Football is littered with specialized terminology. From option route to spin move, commentators rarely get to explain everything you need to know before the next play. Inside The Pylon’s glossary was developed to give fans a deeper understanding of the game through clear explanations, as well as image and video examples. Please contact us with any terms or phrases you’d like to know more about.
A punt is a play utilized by a team on fourth down in a situation where it is unlikely the offense will pick up the yardage required to produce a new set of downs; the goal is generally to “spend” the down to gain superior field position on the opponent’s next possession. The NFL rulebook defines a punt as “a kick made by a player who drops the ball and kicks it before it strikes the ground.” Punts must be taken from behind the line of scrimmage, and may not be touched by the kicking team unless a player on the opposite team touches the ball first. In the event a player on the returning team does not touch the ball, the punt is ruled down at the spot the ball stops or it is recovered by the kicking team. A punt traveling out of bounds will be marked at the spot in which it crosses the out of bounds line. A punt traveling into the opposing end zone will result in a touchback and the ball being placed on the opposing 20-yard line.
Punting is a defensive strategy in which a team attempts to pin its opponent as far back on the field as legal after an unsuccessful drive. At this point, punts are used almost exclusively on fourth down in both the NFL and college football, though a quick kick is possible on earlier downs.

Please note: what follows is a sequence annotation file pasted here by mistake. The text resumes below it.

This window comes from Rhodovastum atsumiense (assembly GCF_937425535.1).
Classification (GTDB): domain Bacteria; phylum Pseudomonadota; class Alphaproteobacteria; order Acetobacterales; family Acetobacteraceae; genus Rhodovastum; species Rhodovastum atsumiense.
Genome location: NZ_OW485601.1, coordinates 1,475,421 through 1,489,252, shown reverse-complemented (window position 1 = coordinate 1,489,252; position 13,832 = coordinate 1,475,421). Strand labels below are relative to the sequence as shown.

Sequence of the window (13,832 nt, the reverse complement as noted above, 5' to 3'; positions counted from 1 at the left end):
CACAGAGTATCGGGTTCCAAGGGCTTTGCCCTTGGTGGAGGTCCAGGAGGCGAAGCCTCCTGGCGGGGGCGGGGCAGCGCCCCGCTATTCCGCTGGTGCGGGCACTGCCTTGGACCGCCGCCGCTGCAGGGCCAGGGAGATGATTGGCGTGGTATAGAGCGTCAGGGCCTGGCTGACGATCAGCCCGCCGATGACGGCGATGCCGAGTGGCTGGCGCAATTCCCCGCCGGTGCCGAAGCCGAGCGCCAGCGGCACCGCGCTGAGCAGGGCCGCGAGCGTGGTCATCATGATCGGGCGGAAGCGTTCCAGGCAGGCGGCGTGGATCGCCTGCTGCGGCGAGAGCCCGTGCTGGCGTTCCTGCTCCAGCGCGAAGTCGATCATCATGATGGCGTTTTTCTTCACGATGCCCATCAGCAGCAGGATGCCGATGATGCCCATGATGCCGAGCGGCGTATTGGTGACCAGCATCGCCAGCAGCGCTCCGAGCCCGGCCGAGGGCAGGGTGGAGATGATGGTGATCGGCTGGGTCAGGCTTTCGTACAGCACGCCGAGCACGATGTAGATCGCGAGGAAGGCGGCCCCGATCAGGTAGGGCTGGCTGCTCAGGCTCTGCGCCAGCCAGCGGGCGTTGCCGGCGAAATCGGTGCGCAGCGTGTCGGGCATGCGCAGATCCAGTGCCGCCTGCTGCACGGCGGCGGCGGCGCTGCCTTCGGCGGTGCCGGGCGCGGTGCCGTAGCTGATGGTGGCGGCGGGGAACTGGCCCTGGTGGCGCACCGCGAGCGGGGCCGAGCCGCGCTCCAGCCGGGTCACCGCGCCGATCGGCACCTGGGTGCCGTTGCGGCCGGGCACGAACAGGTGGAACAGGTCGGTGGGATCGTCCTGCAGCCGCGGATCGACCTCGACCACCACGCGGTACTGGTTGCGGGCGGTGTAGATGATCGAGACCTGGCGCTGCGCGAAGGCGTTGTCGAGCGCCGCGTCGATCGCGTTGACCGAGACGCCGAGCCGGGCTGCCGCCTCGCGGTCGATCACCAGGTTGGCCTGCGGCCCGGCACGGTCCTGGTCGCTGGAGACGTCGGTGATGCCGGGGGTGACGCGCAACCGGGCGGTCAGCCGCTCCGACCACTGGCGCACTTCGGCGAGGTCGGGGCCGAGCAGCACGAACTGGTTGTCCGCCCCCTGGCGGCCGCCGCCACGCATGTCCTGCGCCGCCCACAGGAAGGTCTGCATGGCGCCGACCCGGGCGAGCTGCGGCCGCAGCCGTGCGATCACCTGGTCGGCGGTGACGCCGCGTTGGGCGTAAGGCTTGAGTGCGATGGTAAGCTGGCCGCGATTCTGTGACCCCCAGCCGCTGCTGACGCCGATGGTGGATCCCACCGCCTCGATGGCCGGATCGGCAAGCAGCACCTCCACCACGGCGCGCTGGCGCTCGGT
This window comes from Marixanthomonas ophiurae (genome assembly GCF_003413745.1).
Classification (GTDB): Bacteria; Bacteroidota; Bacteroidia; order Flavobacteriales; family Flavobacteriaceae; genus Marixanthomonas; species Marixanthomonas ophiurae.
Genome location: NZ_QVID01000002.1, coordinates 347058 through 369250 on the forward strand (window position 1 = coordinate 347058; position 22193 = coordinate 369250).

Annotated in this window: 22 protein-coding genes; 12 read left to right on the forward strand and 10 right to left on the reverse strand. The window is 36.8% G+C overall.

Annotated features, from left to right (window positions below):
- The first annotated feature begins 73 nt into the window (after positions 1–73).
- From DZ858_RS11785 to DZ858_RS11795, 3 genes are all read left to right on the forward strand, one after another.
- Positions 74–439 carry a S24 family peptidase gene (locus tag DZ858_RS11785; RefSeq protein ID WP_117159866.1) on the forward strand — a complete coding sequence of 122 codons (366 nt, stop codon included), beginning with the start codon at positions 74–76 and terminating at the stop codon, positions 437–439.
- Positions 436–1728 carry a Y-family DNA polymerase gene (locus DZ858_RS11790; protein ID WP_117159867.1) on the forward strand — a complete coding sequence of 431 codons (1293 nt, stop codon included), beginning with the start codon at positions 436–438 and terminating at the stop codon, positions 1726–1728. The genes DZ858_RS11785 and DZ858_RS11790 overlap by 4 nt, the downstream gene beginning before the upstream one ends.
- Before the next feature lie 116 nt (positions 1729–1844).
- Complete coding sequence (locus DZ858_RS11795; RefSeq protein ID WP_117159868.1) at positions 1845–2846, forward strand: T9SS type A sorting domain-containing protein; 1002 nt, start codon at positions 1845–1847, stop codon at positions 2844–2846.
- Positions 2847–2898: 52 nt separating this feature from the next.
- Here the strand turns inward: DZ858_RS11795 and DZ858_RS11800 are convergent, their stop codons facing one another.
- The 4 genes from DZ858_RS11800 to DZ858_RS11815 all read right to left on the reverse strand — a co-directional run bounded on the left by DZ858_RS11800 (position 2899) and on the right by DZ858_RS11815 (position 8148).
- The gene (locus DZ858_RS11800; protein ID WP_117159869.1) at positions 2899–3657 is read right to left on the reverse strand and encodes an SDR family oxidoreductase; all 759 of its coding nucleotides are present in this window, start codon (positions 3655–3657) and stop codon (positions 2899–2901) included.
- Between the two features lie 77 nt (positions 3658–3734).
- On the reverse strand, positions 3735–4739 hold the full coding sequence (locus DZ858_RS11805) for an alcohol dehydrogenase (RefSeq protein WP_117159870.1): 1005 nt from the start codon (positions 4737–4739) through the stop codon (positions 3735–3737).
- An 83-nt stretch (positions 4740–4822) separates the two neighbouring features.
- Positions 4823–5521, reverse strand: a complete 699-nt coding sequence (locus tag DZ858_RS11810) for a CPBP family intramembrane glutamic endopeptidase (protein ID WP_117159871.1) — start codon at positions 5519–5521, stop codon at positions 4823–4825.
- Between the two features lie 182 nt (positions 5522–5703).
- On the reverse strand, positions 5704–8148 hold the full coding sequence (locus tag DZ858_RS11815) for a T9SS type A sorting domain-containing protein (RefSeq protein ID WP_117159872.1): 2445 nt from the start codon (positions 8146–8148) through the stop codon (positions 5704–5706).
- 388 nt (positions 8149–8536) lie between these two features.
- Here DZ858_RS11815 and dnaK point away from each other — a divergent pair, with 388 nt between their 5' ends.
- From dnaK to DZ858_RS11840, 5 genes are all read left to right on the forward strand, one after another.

There are three keys to a successful punt, with hang time being the first of them. NFL punters look to produce hang times of 4.5 to 5.0 seconds, though a number of punters can see greater numbers on strong punts. College punters, who are typically not as developed, will target 4.0 to 4.5 seconds of hang.
The second core concept to punting is distance control. While maximum distance is important on a punt from a team’s own territory, as the line of scrimmage approaches midfield, preventing a touchback becomes more important to prevent giving up field position yards. Because of this, many teams target the opposing 10-yard line when kicking from between the 40-yard lines, as shown by the Cincinnati Bengals:
Directional kicking is the third key to punting, as teams will often look to utilize the sideline as a kind of surrogate defender in order to restrict movement of the opposing returner. Below, Baltimore Ravens punter Sam Koch shows the location of an optimal directional kick:
These three factors work in tandem to prevent a strong return from the opposing team. Hang time gives the coverage unit time to move downfield, and additional distance helps to reduce the impact of a possible return on the net yardage of the punt. It is important to note that in an ideal punt, hang time will increase with distance, as the coverage unit needs more time to get further downfield. Lastly, directional punting can be used to pin a dangerous returner to the sideline, utilizing the boundary as an additional defender.